Speaking of signage, I come across a fallen footpath marker a little further on. I’m getting the impression the Ribble Way isn’t a well walked route, or not well liked by landowners. Anyway, we muddle through, make it finally to a line of fishermen by the bridge at Ribchester, where the air is suddenly funky. I’ve no idea what other narcotics smell like, but cannabis isn’t exactly discrete. If it’s ever legalised there’ll be an outcry against the smell alone. Odd, but I’d never have thought to combine whacky baccy with fishing.

The rain is coming on heavier now. I had planned to take the rights of way that cut up through the environs of New Hall, then up the valley side, into the woods – more new ground for me. This might be straight forward, or it might involve another mysterious re-route. With the weather coming on, I’m in no mood for that, so take a short-cut and brave the traffic along the Ribchester Road. A pleasant diversion for a wet day, about five miles round, and worth it for the section between Marles Wood and Dinkley bridge alone.

Read Full Post »

On the lesser walked ways of the West Pennines

So, today, we’re coming down off the moors by what appears to be the most direct way, but the path has petered out in a patch of overgrown woodland. It’s mossy, dim and mushroomy in here. No one’s been this way in a long time. There appears to be a diversion into a meadow, through a kissing gate, so you can avoid getting snagged in the wood, but the gate is smashed, and wrapped up in a zig-zag of electrified wire. There are horses in the meadow, extensive stabling at the farm a few miles away – which is where we’re heading. The OS map I’m using is the latest edition, but it doesn’t show a diversion – keep to the woodland, it says. So I do.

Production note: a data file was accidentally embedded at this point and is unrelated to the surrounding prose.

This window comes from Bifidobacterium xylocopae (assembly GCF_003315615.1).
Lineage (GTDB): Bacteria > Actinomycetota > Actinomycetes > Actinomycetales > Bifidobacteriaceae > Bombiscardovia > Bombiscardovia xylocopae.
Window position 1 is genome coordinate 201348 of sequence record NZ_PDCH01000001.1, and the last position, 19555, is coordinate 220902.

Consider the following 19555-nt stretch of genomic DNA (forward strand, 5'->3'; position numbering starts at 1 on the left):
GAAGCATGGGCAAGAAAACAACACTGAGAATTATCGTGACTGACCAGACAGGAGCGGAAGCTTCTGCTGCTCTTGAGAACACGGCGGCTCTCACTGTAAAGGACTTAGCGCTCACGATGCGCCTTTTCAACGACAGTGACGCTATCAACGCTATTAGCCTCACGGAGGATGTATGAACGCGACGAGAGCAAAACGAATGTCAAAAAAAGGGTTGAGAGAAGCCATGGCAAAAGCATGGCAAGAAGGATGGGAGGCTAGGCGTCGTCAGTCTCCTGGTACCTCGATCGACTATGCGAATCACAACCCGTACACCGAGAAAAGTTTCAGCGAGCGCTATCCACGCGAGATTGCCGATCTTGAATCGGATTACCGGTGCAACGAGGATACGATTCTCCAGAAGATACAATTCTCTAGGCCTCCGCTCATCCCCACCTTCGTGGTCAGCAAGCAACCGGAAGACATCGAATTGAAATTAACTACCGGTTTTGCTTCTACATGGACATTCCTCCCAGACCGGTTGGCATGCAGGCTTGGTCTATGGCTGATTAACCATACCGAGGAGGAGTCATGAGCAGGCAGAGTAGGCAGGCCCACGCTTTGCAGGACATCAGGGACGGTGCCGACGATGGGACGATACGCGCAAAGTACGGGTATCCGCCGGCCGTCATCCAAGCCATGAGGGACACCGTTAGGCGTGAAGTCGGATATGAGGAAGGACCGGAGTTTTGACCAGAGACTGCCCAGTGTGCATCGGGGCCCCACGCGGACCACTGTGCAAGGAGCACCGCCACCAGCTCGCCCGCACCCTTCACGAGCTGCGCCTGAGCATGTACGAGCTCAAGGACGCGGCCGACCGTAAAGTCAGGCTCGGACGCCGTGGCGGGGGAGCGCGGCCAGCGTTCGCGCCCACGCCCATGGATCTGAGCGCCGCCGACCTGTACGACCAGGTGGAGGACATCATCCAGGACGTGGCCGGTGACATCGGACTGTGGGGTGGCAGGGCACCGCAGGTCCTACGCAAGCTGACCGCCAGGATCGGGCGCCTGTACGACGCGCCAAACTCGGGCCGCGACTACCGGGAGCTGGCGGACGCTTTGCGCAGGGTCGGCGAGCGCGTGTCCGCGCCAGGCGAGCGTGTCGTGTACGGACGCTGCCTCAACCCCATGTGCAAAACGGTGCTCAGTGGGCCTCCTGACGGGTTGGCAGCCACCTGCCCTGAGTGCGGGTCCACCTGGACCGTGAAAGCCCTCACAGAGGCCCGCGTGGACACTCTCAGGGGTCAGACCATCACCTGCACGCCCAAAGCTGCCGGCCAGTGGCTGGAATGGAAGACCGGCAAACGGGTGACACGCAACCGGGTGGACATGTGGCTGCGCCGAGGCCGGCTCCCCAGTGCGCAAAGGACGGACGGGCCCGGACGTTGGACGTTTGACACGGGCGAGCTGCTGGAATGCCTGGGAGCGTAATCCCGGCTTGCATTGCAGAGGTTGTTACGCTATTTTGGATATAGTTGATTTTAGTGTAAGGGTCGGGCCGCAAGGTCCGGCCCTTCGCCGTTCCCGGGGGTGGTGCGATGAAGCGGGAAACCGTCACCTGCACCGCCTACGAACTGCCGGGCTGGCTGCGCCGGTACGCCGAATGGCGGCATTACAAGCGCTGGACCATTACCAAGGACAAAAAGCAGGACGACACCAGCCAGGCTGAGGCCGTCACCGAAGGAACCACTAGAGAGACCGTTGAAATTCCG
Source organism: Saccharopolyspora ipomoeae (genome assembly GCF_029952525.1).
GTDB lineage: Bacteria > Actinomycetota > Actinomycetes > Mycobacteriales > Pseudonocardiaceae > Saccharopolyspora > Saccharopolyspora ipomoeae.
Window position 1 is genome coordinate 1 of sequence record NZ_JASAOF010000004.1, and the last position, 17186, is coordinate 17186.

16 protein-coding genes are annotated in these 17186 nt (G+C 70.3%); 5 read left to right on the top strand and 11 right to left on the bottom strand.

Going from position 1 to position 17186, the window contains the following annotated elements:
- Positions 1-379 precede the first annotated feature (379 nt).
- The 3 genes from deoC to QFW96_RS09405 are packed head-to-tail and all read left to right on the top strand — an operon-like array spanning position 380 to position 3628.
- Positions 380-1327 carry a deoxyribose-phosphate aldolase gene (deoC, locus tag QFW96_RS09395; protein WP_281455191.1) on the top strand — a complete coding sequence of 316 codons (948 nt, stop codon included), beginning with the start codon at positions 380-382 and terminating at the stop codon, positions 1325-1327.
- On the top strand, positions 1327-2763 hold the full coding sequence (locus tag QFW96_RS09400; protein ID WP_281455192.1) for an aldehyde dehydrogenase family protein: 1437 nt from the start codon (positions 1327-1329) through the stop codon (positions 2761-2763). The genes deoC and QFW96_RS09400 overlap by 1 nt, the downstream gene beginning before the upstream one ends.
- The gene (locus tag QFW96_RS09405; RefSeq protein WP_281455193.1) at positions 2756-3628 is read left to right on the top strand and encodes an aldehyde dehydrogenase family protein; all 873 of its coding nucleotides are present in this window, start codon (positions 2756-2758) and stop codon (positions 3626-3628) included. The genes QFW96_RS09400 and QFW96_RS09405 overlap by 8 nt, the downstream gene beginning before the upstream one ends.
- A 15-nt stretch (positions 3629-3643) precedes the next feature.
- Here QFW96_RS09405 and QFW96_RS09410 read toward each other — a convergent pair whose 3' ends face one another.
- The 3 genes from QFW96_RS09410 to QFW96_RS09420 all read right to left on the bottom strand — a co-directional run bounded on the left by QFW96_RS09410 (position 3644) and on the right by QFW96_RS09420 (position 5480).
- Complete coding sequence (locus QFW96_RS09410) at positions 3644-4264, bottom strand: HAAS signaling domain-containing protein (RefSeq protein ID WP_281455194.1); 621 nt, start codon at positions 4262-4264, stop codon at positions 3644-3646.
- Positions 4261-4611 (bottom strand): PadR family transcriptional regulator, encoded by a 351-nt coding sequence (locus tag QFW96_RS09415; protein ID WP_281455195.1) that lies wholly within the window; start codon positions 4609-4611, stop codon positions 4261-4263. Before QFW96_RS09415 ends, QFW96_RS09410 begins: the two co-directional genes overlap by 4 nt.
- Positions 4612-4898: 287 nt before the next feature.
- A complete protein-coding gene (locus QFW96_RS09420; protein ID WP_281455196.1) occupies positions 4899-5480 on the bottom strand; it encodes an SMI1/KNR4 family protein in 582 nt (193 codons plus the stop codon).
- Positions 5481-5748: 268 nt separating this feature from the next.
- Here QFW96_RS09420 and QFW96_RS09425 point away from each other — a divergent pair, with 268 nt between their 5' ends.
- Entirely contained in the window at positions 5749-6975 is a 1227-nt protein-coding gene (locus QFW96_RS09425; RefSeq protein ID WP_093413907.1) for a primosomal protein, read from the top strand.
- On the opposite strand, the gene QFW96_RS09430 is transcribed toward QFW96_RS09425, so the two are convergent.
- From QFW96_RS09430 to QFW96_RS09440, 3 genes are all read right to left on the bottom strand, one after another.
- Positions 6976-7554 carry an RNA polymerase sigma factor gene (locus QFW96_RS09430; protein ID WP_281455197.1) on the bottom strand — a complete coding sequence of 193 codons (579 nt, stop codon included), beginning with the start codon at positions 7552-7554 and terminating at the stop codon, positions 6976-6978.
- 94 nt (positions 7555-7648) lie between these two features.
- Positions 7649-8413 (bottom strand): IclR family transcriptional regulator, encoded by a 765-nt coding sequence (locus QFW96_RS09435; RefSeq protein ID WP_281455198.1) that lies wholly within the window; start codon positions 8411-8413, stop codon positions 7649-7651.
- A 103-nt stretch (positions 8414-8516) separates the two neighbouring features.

A quarter mile later, where the path should emerge from the wood, there’s no exit, just barbed wire, and to make doubly sure I can’t get out, there’s more electrified wire as well, and more horses looking at me like I’m stupid, and they’re in charge, now. One of the horses has a long mop of curly hair, and looks a bit like someone I went to school with. Yes, that’s him to a tee! It’s odd seeing him standing there, looking like a horse, but somehow not surprising. Anyone coming off the moor in bad weather, looking for a direct line to the farm, perhaps cold, wet, wind-blown and at their wit’s end, is going to struggle here. Obviously, the horsey people don’t want anyone approaching the farm this way. I make a note of grid references, and drop a waypoint on the GPS, with a view to reporting it, when I get home.

I shouldn’t be here, actually. The plan was to go to the Dales today. But then I dreamed I’d gone to find the place overrun. There was a crush of folks on the very paths I was going to walk. I tried to get ahead of them, but they started jostling to keep ahead of me. There were dog walkers, people with buggies and hoards and hoards of walkers, and runners, and mountain biker’s and horse riders, and people in four by fours roaring on all sides, throwing up dust and stones. The whole scene was ludicrous. The national parks were becoming a nightmare.